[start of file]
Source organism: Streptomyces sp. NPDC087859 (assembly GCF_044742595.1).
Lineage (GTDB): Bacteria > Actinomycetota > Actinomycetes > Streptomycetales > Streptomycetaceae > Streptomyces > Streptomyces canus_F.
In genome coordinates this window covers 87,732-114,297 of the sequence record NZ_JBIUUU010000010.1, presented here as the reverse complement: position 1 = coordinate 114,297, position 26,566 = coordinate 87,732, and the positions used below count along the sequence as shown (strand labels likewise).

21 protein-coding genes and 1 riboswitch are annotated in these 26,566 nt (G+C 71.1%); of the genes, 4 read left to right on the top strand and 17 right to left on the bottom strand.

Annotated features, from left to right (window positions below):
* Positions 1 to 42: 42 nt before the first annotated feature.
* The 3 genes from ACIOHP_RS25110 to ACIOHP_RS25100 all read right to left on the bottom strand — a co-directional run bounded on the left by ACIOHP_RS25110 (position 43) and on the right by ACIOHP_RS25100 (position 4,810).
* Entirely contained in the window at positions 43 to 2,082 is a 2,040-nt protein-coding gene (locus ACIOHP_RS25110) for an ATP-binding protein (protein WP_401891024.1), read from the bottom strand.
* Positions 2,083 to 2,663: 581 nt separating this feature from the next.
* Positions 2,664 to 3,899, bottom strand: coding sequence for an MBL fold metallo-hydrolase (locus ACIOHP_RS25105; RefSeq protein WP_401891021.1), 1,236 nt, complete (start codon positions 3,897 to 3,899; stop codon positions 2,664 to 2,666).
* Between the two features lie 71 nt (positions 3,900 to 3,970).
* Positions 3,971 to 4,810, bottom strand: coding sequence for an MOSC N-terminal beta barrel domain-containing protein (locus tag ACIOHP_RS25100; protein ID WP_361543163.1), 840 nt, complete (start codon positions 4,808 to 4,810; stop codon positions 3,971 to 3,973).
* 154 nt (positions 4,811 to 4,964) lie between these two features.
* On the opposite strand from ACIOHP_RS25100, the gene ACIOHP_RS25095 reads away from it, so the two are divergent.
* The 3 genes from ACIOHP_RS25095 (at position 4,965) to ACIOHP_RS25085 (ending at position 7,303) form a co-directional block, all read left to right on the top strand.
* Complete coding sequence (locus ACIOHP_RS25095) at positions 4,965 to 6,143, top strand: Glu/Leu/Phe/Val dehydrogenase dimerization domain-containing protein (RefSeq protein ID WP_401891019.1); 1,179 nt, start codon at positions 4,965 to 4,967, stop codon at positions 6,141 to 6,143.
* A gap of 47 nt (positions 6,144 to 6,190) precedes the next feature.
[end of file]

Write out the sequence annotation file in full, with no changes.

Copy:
Source organism: Streptomyces sp. NPDC087859 (assembly GCF_044742595.1).
Lineage (GTDB): Bacteria > Actinomycetota > Actinomycetes > Streptomycetales > Streptomycetaceae > Streptomyces > Streptomyces canus_F.
In genome coordinates this window covers 87,732-114,297 of the sequence record NZ_JBIUUU010000010.1, presented here as the reverse complement: position 1 = coordinate 114,297, position 26,566 = coordinate 87,732, and the positions used below count along the sequence as shown (strand labels likewise).

21 protein-coding genes and 1 riboswitch are annotated in these 26,566 nt (G+C 71.1%); of the genes, 4 read left to right on the top strand and 17 right to left on the bottom strand.

Annotated features, from left to right (window positions below):
* Positions 1 to 42: 42 nt before the first annotated feature.
* The 3 genes from ACIOHP_RS25110 to ACIOHP_RS25100 all read right to left on the bottom strand — a co-directional run bounded on the left by ACIOHP_RS25110 (position 43) and on the right by ACIOHP_RS25100 (position 4,810).
* Entirely contained in the window at positions 43 to 2,082 is a 2,040-nt protein-coding gene (locus ACIOHP_RS25110) for an ATP-binding protein (protein WP_401891024.1), read from the bottom strand.
* Positions 2,083 to 2,663: 581 nt separating this feature from the next.
* Positions 2,664 to 3,899, bottom strand: coding sequence for an MBL fold metallo-hydrolase (locus ACIOHP_RS25105; RefSeq protein WP_401891021.1), 1,236 nt, complete (start codon positions 3,897 to 3,899; stop codon positions 2,664 to 2,666).
* Between the two features lie 71 nt (positions 3,900 to 3,970).
* Positions 3,971 to 4,810, bottom strand: coding sequence for an MOSC N-terminal beta barrel domain-containing protein (locus tag ACIOHP_RS25100; protein ID WP_361543163.1), 840 nt, complete (start codon positions 4,808 to 4,810; stop codon positions 3,971 to 3,973).
* 154 nt (positions 4,811 to 4,964) lie between these two features.
* On the opposite strand from ACIOHP_RS25100, the gene ACIOHP_RS25095 reads away from it, so the two are divergent.
* The 3 genes from ACIOHP_RS25095 (at position 4,965) to ACIOHP_RS25085 (ending at position 7,303) form a co-directional block, all read left to right on the top strand.
* Complete coding sequence (locus ACIOHP_RS25095) at positions 4,965 to 6,143, top strand: Glu/Leu/Phe/Val dehydrogenase dimerization domain-containing protein (RefSeq protein ID WP_401891019.1); 1,179 nt, start codon at positions 4,965 to 4,967, stop codon at positions 6,141 to 6,143.
* A gap of 47 nt (positions 6,144 to 6,190) precedes the next feature.